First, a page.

The Castle in the Pyrenees

My latest read is The Castle in the Pyrenees by Jostein Gaarder.

This is another novel by Jostein Gaarder, who never stops to amaze me, by his books full of thought and spirit. The castle in the Pyrenees presents the story of a couple through time, who meet again after 30 years of being separated bluntly, after 5 years of living together inseparable. They both have a new life, family and children, but still share a connection that goes beyond time, and, according to Sulrun, beyond physical realm.

The connection between Steinn, who is now a climatologist, working with weather forecast and analysis, and Sulrun, who is now deeply involved in religious beliefs, is reestablished through the use of e-mail, which is a new way of communication for the two. They meet randomly, but according to Sulrun, not by chance, but with a purpose and a premonition for both of them that they would meet again. The feeling of meeting each other again grows strong until it actually happens.

The discussion between them inevitably gets to the point of their 5 year relationship and the reason behind their separation. Both of them have evolved a lot since their break-up, and it takes some time until they are ready to face the past and think about the present.

Steinn was always the rational, science adept, with a good and clear explanation for everything happening in life. He learned a lot about the Universe, life as it is, and human purpose on Earth. He did not change over the years, and still sharing the same beliefs. The things that happened between them somehow shatter some of his beliefs, and he is willing to change and adapt to something new, that he cannot explain purely by science.

Sulrun on the other hand evolved from a young girl who discovers that life is not eternal, that life will end , to a woman that is absolutely frightened of her end as a human being, of her demise, and this stops her from being happy in her life and enjoying her time as it is. In order to cope with this fear, to find a reason for living and to be able to be happy, she finds shelter in religion, and the belief of afterlife, signs of beyond, and the life of the soul beyond the life of the body.

Their love story is depicted in a strong way, to emphasize on the very strong bond between them, the joy and happiness of youth, discovering and sharing life together, but also the shadow of future separation, end in one way or the other, which is present at all times in Sulrun’s heart.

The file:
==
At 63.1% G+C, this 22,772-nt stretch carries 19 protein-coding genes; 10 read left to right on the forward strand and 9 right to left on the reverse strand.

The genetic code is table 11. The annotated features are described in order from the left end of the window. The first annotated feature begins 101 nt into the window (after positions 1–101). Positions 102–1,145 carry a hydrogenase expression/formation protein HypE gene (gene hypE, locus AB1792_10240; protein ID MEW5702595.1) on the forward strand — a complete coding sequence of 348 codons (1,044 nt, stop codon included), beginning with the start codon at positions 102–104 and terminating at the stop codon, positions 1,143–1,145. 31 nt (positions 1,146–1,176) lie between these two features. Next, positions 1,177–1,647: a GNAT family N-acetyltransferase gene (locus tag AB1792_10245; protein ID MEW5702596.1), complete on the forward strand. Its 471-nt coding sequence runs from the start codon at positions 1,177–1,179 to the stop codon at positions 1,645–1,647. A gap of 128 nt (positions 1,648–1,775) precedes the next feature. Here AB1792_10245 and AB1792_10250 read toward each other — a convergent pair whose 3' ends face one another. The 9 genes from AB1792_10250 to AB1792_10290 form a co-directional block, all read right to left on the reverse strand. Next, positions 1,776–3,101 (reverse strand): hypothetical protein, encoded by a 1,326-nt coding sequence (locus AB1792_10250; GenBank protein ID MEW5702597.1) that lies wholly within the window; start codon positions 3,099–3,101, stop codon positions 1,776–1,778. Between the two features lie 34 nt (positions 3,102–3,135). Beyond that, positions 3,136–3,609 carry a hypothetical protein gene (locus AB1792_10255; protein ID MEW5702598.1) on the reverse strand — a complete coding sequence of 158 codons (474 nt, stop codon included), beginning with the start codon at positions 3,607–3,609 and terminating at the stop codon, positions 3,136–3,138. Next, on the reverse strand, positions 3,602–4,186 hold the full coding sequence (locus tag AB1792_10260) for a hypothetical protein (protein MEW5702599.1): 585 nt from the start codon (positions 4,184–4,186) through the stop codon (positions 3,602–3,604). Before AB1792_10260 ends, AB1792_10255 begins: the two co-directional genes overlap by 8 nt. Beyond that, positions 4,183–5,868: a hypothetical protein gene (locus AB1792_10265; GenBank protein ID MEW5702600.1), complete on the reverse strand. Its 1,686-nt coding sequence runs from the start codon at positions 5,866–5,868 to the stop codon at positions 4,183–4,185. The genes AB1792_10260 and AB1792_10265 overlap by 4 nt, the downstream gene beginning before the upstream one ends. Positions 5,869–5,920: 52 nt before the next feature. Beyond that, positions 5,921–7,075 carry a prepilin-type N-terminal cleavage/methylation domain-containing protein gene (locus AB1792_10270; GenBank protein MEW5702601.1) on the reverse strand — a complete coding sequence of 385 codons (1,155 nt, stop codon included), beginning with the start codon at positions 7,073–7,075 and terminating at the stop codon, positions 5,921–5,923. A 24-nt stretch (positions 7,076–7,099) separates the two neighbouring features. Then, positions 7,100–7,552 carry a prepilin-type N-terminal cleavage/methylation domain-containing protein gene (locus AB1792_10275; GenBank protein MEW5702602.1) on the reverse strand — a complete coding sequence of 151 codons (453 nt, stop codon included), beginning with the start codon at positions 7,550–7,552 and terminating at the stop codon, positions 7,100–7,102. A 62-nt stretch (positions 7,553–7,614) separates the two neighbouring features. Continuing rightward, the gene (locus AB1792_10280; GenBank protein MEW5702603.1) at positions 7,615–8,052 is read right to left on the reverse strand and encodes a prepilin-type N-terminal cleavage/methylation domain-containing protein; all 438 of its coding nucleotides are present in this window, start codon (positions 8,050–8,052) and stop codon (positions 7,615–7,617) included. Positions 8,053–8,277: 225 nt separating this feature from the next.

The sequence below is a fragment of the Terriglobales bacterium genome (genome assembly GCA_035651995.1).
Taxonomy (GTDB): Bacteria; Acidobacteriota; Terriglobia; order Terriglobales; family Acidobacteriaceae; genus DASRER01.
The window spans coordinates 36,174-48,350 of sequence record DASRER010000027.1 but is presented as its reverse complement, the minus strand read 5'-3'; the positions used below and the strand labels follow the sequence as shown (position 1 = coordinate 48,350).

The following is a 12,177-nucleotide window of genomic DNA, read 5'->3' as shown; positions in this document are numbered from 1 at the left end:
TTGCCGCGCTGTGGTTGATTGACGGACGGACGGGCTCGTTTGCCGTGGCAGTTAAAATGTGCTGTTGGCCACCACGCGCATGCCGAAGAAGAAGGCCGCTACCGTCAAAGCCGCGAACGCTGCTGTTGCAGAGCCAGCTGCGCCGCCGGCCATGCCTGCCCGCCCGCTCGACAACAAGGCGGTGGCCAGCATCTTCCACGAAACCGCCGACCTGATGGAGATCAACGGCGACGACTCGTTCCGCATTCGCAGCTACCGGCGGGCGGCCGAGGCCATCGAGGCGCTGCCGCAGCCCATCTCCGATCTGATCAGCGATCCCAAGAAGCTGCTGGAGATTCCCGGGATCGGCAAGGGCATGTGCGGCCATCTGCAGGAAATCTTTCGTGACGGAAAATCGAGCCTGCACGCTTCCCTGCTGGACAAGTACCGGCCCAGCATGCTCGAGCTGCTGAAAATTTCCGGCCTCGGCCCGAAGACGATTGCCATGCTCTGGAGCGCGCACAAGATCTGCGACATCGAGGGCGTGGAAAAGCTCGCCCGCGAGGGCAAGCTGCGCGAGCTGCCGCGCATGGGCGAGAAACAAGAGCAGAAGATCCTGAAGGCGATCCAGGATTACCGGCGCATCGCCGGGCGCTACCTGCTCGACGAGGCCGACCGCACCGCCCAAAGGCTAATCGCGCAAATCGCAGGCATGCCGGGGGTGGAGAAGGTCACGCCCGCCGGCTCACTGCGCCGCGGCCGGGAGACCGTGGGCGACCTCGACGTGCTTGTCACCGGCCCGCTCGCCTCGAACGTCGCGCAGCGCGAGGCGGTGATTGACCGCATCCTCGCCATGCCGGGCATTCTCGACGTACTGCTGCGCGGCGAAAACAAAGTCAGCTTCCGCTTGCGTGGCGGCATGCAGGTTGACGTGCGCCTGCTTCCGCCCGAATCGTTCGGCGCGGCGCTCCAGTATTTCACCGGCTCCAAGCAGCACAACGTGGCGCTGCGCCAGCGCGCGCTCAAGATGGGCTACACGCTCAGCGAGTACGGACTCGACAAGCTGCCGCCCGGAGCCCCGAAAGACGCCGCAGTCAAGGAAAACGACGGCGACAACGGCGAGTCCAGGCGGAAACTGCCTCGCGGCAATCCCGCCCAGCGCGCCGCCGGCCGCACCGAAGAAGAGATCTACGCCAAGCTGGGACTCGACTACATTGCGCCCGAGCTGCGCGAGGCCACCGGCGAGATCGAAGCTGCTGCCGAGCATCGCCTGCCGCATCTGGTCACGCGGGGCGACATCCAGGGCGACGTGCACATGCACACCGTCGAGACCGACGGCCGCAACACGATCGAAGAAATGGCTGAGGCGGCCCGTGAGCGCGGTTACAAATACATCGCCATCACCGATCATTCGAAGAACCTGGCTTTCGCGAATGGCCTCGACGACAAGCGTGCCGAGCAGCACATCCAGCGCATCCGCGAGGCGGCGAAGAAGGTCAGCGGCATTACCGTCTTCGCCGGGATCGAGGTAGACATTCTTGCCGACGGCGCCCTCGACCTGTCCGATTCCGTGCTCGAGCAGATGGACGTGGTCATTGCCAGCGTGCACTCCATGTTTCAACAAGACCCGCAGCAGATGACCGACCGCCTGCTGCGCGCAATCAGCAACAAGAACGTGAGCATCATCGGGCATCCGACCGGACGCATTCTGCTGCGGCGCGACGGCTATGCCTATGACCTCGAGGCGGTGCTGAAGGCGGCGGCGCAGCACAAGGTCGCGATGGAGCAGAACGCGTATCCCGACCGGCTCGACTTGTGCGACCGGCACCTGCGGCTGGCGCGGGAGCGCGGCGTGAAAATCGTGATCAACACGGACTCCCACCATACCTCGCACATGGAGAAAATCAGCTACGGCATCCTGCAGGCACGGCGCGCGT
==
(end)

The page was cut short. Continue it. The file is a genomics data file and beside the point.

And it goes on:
The bond is severed by a mystical car accident, that leaves both of them shaken to the point they cannot communicate with each other and cannot find each other anymore. They are both young and do not know how to deal with the situation. Steinn is panicked and thinks that their life as it is will end, while Sulrun is affected by the moral and afterlife consequences of their action. When they both have a vision of the victim of the accident, showing herself to them a few days after, they both are in terror and cannot continue their life as it is.

Their beautiful love story is somehow changed forever, but their bond stays, even after 30 years, they can find each other and feel something for each other even at a great distance. Sulrun is convinced that there are certain powers and things beyond our grasp, and tries to tell Steinn, who is very confused in believing something he cannot see. She believes their encounter after 30 years is not random, and that the image of the accident’s victim is a sign from beyond, thus proving in afterlife and that things will not end on this Earth. This is the reasoning behind her comfort as a human being, and the disappearance of the terror of death that she was experiencing.

The author ends the story in a way showing us that the powers beyond might or might not exist, by giving Sulrun a harsh fate, somehow relieving her of her pain and guilt, and giving Steinn the misery of losing the love of his life forever.

Jostein Gaarder has proven to me yet another time that playing with the philosophical themes he usually approaches can create an excellent exercise for the mind, something to think about and something to enjoy for a long time after reading. Approaching life, death, relationship, love, sharing one’s time and fate with someone, and the loss of someone special, all in the same package, makes The Castle in the Pyrenees a great novel, a great read, even if it has a bitter taste like all of Jostein Gaarder’s work, but always leaves the reader with the better part of it.

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